The mixture of styles and artistic influences, including the Christian influence, lend the various crafts a special character. Inlaid wood, ceramics, luthiers, brassware, embroidered rugs and embossed leather are all special here in this area. Although adapted to changing times, they continue to accurately reflect the idiosyncrasies and traditions of the local people.
Pottery is of Muslim origin and comes in many different styles. This art has always been present in the province and it has continually evolved with the times. Initially, the pieces were linked with the traditional ways of life of rural society and closely linked to work in the fields. Some of the pieces were sold across Andalusia, Murcia and La Mancha and were named after the town in which they were produced. This is how the Anafres (pots) de Alhama, Botijos (jugs) de Gallo de Almuñécar, the Orzas (earthenware jars) de Huéscar were given their names. However, the mid-20th century rural areas experienced a radical change that influenced the production of these objects. Mechanised farming and the development of the media encouraged migration to the cities. New materials and cheaper earthenware, porcelain and stainless steel replaced the traditional ceramic kitchenware. This led to the production of more decorative pieces that we can see today.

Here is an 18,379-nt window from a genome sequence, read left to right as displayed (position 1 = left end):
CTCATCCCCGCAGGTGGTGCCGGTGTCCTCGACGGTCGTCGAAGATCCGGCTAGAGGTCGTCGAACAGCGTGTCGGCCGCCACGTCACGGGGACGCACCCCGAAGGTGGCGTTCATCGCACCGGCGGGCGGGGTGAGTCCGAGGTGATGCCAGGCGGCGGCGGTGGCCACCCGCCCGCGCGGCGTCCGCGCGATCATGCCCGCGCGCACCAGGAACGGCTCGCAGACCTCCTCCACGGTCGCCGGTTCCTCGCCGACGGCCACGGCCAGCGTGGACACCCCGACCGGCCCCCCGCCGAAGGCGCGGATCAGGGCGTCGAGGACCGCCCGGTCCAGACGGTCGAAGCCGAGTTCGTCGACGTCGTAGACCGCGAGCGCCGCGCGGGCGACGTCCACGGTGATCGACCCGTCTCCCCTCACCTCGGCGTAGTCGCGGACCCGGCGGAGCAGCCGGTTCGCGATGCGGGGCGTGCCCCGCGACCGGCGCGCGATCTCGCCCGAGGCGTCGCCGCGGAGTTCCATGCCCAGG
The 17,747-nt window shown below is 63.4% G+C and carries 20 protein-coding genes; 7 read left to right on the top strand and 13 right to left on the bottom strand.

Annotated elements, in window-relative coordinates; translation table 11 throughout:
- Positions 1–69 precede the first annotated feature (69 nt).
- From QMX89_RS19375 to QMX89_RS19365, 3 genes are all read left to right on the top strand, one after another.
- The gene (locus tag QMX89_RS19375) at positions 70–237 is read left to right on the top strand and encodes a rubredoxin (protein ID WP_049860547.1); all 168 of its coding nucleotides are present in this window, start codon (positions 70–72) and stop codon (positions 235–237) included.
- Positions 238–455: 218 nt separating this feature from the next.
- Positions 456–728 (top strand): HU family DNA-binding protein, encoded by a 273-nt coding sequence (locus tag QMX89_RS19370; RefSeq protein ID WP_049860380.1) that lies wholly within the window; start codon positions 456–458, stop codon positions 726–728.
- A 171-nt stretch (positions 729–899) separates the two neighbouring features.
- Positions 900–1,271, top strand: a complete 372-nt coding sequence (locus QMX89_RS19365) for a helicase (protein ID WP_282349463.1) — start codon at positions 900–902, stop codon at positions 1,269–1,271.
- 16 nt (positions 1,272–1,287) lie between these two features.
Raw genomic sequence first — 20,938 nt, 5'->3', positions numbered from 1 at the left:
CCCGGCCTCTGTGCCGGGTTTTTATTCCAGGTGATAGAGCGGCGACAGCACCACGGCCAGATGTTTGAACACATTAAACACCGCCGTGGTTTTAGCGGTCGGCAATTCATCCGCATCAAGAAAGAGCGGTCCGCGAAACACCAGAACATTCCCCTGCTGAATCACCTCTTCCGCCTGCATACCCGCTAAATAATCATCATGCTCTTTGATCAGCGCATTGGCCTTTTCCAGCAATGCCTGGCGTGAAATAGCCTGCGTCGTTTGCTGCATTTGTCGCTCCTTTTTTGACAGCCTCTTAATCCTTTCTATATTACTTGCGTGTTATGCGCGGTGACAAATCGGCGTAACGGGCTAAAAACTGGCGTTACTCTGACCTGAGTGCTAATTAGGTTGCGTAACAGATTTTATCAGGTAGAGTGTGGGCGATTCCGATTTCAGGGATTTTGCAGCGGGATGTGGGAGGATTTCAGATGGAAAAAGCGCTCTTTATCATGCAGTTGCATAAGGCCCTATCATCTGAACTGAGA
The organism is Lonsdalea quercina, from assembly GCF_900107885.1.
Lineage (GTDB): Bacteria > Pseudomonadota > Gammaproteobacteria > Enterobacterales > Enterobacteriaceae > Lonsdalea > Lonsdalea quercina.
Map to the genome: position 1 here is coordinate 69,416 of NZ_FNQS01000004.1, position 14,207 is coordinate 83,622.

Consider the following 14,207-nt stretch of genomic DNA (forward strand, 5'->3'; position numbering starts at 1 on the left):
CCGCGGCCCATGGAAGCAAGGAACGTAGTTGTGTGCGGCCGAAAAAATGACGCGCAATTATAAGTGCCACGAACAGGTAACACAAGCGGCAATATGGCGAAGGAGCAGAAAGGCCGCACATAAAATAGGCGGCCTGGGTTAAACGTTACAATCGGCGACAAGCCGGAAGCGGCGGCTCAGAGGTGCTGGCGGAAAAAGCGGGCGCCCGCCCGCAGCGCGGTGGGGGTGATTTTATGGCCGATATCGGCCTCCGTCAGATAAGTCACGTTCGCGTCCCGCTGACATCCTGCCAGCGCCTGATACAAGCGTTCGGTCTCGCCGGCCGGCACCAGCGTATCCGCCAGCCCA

These jars are made near the town of Hoya de Guadix, thought to be one of the most traditional pottery styles of the region. These unglazed Baroque earthenware objects are covered with fantastical ornamental details. On its handles there are two pyramids that extend out and turn into birds. They are decorated with flowers, leaves, roosters and masks. Guadix is where the ‘Zalona’ (a high vessel with a wide mouth used for wine in the north of the province) is made. The production is thriving, with the famous Purullenas, Zambombas, Lebrillos and Candiles complete the range. The Jarra Accitana also has an important symbolic value, into which wedding guests place their monetary gifts.
Pottery making in Granada, Jun, Cortes de Baza, Monachil and Órgiva follows traditional techniques, patterns and decorations used in the Moorish period. Later the Christians adopted these methods too. Fajalauza pottery is glazed and decorated, and the colours and textures play an important role. A typical type of pottery from Granada is Fajalauza. It takes its name from the medieval city gate that led to the neighbourhood of potters in the 16th century. Once the object is created, it is then fired for the first time. It is immersed in a bath of tin oxide to set it and to give it its white background. The object is glazed with cobalt oxide and copper to get the characteristic blue and green tones. The process ends with a third firing. The dishes, pots, jars and tiles are decorated with the silhouette of Granada, birds and floral motifs. In the late 19th century, when the country plunged into a crisis of national identity people such as Angel Ganivet, Manuel de Falla and Federico García Lorca searched for the lost essence in popular culture. One of the aspects they identified was the culture of craftsmanship in Granada, which is steeped in Muslim tradition. Techniques such as the Fajalauza and the ceramic califal were made popular again. Many local artists have spent decades experimenting with shapes, materials and decoration, creating a new and original pieces.